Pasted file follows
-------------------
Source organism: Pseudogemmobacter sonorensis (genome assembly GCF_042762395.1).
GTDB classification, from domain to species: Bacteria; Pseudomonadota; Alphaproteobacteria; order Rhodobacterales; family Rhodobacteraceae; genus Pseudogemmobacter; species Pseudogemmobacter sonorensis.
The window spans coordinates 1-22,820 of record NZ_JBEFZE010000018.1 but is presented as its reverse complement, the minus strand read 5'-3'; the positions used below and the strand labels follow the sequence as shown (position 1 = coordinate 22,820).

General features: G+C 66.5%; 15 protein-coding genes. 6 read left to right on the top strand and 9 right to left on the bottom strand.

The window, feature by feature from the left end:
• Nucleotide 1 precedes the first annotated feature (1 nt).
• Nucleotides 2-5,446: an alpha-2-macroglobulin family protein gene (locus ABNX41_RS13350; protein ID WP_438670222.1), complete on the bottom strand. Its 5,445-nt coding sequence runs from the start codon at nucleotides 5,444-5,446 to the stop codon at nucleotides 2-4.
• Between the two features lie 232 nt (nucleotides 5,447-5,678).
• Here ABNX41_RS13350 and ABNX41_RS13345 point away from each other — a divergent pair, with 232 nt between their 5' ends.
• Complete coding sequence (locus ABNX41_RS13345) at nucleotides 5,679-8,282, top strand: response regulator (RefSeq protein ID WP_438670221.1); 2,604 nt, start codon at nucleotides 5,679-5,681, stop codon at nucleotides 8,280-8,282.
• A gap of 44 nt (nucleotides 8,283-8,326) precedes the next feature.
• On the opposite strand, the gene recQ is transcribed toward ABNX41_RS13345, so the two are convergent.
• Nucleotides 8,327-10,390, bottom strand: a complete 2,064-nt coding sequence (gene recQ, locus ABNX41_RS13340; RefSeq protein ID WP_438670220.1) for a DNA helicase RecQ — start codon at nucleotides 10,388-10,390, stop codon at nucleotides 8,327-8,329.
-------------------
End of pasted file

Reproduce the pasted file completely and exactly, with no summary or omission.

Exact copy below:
Source organism: Pseudogemmobacter sonorensis (genome assembly GCF_042762395.1).
GTDB classification, from domain to species: Bacteria; Pseudomonadota; Alphaproteobacteria; order Rhodobacterales; family Rhodobacteraceae; genus Pseudogemmobacter; species Pseudogemmobacter sonorensis.
The window spans coordinates 1-22,820 of record NZ_JBEFZE010000018.1 but is presented as its reverse complement, the minus strand read 5'-3'; the positions used below and the strand labels follow the sequence as shown (position 1 = coordinate 22,820).

General features: G+C 66.5%; 15 protein-coding genes. 6 read left to right on the top strand and 9 right to left on the bottom strand.

The window, feature by feature from the left end:
• Nucleotide 1 precedes the first annotated feature (1 nt).
• Nucleotides 2-5,446: an alpha-2-macroglobulin family protein gene (locus ABNX41_RS13350; protein ID WP_438670222.1), complete on the bottom strand. Its 5,445-nt coding sequence runs from the start codon at nucleotides 5,444-5,446 to the stop codon at nucleotides 2-4.
• Between the two features lie 232 nt (nucleotides 5,447-5,678).
• Here ABNX41_RS13350 and ABNX41_RS13345 point away from each other — a divergent pair, with 232 nt between their 5' ends.
• Complete coding sequence (locus ABNX41_RS13345) at nucleotides 5,679-8,282, top strand: response regulator (RefSeq protein ID WP_438670221.1); 2,604 nt, start codon at nucleotides 5,679-5,681, stop codon at nucleotides 8,280-8,282.
• A gap of 44 nt (nucleotides 8,283-8,326) precedes the next feature.
• On the opposite strand, the gene recQ is transcribed toward ABNX41_RS13345, so the two are convergent.
• Nucleotides 8,327-10,390, bottom strand: a complete 2,064-nt coding sequence (gene recQ, locus ABNX41_RS13340; RefSeq protein ID WP_438670220.1) for a DNA helicase RecQ — start codon at nucleotides 10,388-10,390, stop codon at nucleotides 8,327-8,329.